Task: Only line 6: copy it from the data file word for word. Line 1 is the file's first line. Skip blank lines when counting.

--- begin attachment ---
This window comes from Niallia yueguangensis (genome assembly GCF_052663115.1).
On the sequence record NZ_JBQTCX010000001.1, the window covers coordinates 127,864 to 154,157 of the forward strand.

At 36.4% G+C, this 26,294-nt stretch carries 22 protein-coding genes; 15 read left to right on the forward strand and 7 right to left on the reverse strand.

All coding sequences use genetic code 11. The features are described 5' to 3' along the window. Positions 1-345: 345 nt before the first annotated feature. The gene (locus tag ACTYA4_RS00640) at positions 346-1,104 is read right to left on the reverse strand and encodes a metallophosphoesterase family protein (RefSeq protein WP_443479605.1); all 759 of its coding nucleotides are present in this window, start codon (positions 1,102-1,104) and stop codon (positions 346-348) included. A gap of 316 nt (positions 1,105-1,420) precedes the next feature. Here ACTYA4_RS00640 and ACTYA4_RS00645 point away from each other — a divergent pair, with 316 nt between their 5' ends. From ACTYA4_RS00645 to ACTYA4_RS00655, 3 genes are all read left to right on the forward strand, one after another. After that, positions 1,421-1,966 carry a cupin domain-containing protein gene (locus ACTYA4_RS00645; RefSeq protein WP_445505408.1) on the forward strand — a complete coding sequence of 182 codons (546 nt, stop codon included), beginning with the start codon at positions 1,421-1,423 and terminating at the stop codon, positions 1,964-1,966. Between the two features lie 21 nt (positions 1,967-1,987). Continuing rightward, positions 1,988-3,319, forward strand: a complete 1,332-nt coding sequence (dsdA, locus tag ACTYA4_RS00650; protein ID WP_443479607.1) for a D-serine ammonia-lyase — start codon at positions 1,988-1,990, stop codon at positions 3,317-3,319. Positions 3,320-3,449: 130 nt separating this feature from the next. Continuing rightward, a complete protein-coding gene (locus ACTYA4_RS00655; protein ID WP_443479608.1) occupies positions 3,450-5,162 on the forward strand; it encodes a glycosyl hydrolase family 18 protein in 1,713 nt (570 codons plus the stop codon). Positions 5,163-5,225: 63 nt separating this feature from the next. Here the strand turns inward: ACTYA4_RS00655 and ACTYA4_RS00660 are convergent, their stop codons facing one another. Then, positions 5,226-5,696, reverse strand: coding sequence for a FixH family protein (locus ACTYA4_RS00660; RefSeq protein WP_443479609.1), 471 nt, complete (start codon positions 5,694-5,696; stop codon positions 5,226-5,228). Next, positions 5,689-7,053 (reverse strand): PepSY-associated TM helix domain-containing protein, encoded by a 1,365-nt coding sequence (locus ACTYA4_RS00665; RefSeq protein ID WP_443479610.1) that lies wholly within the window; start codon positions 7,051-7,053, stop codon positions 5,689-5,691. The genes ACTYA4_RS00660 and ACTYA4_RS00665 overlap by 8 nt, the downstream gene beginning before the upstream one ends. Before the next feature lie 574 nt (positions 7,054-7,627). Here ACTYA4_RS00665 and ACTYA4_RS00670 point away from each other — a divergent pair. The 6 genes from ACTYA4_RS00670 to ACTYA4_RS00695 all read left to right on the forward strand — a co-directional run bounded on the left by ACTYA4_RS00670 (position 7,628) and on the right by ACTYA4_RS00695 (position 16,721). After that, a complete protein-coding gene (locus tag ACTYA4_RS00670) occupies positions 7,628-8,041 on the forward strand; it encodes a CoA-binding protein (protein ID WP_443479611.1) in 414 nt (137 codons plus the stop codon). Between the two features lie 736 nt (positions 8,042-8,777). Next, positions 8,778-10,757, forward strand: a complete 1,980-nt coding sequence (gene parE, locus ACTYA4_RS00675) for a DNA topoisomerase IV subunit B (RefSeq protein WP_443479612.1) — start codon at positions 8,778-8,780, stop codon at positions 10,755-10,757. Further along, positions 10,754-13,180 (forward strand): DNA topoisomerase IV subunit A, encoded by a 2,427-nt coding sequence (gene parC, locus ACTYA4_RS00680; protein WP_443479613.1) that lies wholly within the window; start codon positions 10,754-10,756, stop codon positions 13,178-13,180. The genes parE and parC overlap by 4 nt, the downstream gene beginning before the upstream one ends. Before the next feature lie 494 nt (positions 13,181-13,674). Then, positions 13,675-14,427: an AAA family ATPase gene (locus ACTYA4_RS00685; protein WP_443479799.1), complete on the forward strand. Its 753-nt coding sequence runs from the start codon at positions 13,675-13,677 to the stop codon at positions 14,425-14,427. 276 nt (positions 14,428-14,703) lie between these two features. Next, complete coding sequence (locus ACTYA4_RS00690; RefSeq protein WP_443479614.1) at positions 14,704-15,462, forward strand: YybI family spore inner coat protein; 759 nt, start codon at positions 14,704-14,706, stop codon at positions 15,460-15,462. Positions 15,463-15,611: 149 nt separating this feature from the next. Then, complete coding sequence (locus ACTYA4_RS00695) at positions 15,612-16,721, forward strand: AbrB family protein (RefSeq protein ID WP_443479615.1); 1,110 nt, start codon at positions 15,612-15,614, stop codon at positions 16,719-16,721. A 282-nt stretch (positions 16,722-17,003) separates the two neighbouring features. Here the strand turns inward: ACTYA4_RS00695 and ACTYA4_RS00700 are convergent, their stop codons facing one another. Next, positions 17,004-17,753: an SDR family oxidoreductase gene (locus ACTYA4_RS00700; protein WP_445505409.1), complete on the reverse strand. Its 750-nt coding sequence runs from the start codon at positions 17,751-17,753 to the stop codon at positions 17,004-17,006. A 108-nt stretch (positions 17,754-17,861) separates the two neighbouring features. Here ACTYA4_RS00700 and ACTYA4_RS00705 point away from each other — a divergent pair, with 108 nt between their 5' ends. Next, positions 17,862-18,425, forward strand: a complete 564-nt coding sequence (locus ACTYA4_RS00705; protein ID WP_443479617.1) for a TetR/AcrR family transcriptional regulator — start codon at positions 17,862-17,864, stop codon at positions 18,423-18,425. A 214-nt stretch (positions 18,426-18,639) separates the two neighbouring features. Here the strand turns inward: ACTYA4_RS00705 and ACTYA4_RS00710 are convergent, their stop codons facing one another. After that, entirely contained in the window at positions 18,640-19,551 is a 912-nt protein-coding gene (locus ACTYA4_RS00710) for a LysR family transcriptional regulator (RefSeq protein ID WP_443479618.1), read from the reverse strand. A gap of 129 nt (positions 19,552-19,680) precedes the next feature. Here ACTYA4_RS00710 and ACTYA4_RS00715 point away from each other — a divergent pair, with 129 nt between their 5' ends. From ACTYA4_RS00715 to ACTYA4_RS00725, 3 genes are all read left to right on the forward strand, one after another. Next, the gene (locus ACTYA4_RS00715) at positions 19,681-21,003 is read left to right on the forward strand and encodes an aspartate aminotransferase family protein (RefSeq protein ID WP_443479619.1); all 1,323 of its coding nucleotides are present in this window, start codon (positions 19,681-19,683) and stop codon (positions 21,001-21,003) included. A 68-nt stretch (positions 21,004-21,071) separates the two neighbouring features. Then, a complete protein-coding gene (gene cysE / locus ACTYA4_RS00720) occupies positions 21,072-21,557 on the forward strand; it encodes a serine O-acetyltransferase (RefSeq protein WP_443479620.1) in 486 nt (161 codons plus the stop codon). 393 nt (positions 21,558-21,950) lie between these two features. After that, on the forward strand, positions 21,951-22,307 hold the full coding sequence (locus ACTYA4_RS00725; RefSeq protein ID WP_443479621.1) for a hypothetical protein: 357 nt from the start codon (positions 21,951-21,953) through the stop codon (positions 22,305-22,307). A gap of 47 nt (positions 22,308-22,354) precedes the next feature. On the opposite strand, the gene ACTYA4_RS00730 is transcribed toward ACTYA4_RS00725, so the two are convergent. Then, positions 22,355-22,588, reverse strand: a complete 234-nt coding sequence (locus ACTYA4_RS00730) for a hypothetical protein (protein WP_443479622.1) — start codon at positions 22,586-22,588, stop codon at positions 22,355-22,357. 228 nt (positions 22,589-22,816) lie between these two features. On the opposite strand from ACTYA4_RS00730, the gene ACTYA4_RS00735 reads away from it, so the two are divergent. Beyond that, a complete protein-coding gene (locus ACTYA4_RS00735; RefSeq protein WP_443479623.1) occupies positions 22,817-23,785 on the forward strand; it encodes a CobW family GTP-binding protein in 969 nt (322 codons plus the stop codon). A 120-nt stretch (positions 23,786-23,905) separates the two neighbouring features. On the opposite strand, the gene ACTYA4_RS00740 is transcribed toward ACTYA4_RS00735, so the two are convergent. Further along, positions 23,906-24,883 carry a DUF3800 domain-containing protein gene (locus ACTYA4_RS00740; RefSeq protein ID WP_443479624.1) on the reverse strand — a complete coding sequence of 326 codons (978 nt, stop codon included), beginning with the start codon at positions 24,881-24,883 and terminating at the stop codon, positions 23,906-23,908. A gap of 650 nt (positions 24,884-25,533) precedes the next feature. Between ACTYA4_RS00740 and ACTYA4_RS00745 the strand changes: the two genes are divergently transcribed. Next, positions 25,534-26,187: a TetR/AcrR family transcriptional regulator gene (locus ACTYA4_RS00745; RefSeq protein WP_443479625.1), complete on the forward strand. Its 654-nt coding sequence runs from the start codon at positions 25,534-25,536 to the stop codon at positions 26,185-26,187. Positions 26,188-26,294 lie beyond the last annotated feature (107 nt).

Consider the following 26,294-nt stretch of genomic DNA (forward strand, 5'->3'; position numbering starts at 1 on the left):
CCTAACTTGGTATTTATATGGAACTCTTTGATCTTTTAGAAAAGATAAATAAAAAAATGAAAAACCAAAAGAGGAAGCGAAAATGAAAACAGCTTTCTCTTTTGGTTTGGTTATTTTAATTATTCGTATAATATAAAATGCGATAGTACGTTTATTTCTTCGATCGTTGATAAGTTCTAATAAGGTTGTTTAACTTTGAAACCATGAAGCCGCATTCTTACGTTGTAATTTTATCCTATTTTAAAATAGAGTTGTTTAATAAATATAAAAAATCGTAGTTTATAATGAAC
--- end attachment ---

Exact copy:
CCTAACTTGGTATTTATATGGAACTCTTTGATCTTTTAGAAAAGATAAATAAAAAAATGAAAAACCAAAAGAGGAAGCGAAAATGAAAACAGCTTTCTCTTTTGGTTTGGTTATTTTAATTATTCGTATAATATAAAATGCGATAGTACGTTTATTTCTTCGATCGTTGATAAGTTCTAATAAGGTTGTTTAACTTTGAAACCATGAAGCCGCATTCTTACGTTGTAATTTTATCCTATTTTAAAATAGAGTTGTTTAATAAATATAAAAAATCGTAGTTTATAATGAAC